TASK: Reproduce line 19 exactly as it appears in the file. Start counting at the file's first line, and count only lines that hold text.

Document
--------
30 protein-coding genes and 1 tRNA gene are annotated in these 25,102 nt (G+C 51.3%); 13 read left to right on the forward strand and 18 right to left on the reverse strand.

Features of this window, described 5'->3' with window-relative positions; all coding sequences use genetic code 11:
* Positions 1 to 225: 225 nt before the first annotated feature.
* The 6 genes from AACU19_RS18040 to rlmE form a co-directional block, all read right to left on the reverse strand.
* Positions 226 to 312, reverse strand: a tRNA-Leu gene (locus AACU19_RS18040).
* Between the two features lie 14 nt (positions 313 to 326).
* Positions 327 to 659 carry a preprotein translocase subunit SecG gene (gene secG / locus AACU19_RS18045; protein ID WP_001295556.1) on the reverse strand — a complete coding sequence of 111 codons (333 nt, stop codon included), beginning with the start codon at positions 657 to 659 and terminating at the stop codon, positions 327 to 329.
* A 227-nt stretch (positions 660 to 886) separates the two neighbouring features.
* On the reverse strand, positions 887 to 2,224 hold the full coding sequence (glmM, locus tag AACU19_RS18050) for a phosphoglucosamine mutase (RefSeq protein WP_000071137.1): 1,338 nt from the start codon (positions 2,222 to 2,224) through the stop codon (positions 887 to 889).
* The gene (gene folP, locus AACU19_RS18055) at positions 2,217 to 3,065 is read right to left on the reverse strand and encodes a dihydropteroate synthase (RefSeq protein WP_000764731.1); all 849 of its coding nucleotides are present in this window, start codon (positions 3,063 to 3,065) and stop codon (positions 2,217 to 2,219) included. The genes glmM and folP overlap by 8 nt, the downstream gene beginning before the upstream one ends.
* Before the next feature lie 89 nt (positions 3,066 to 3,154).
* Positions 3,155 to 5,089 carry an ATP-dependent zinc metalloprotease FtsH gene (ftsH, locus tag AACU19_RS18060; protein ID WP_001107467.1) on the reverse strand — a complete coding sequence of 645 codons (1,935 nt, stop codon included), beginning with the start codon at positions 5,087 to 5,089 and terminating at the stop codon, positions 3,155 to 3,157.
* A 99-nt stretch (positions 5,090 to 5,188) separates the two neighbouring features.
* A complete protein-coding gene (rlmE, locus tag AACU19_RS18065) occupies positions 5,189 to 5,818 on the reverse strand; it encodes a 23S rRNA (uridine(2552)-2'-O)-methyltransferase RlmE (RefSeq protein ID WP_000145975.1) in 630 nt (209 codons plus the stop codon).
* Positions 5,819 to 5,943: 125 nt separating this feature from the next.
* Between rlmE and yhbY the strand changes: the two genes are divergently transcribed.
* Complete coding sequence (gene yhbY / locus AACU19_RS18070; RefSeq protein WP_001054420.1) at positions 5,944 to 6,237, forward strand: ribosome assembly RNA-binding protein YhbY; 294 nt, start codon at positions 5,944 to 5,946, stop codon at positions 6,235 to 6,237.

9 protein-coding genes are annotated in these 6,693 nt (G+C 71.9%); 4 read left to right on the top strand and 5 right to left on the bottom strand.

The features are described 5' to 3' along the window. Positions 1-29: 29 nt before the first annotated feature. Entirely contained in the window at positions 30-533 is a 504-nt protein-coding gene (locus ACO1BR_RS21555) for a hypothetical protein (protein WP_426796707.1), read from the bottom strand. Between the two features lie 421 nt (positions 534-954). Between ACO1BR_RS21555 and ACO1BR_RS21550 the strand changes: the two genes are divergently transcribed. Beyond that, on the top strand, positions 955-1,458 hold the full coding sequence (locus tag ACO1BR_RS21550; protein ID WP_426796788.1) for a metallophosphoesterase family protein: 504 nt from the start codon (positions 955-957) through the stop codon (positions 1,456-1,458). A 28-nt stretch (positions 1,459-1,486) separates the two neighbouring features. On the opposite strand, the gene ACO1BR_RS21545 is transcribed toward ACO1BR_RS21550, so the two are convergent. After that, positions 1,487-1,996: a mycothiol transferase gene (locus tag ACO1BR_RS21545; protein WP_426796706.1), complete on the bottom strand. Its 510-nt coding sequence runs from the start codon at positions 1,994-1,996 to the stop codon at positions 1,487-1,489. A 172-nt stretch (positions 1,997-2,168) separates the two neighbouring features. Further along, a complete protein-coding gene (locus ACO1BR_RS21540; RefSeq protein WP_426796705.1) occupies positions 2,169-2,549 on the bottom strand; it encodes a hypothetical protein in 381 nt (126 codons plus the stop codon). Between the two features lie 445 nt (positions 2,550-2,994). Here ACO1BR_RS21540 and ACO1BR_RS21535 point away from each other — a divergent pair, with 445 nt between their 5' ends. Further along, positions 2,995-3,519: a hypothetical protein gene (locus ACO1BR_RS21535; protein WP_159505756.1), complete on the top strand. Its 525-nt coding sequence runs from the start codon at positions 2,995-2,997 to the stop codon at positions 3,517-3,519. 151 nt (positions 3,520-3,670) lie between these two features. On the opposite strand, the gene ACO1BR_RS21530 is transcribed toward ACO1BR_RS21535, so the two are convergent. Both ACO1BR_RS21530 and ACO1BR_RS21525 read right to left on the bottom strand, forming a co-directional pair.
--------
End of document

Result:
The features are described 5' to 3' along the window. Positions 1-29: 29 nt before the first annotated feature. Entirely contained in the window at positions 30-533 is a 504-nt protein-coding gene (locus ACO1BR_RS21555) for a hypothetical protein (protein WP_426796707.1), read from the bottom strand. Between the two features lie 421 nt (positions 534-954). Between ACO1BR_RS21555 and ACO1BR_RS21550 the strand changes: the two genes are divergently transcribed. Beyond that, on the top strand, positions 955-1,458 hold the full coding sequence (locus tag ACO1BR_RS21550; protein ID WP_426796788.1) for a metallophosphoesterase family protein: 504 nt from the start codon (positions 955-957) through the stop codon (positions 1,456-1,458). A 28-nt stretch (positions 1,459-1,486) separates the two neighbouring features. On the opposite strand, the gene ACO1BR_RS21545 is transcribed toward ACO1BR_RS21550, so the two are convergent. After that, positions 1,487-1,996: a mycothiol transferase gene (locus tag ACO1BR_RS21545; protein WP_426796706.1), complete on the bottom strand. Its 510-nt coding sequence runs from the start codon at positions 1,994-1,996 to the stop codon at positions 1,487-1,489. A 172-nt stretch (positions 1,997-2,168) separates the two neighbouring features. Further along, a complete protein-coding gene (locus ACO1BR_RS21540; RefSeq protein WP_426796705.1) occupies positions 2,169-2,549 on the bottom strand; it encodes a hypothetical protein in 381 nt (126 codons plus the stop codon). Between the two features lie 445 nt (positions 2,550-2,994). Here ACO1BR_RS21540 and ACO1BR_RS21535 point away from each other — a divergent pair, with 445 nt between their 5' ends. Further along, positions 2,995-3,519: a hypothetical protein gene (locus ACO1BR_RS21535; protein WP_159505756.1), complete on the top strand. Its 525-nt coding sequence runs from the start codon at positions 2,995-2,997 to the stop codon at positions 3,517-3,519. 151 nt (positions 3,520-3,670) lie between these two features. On the opposite strand, the gene ACO1BR_RS21530 is transcribed toward ACO1BR_RS21535, so the two are convergent. Both ACO1BR_RS21530 and ACO1BR_RS21525 read right to left on the bottom strand, forming a co-directional pair.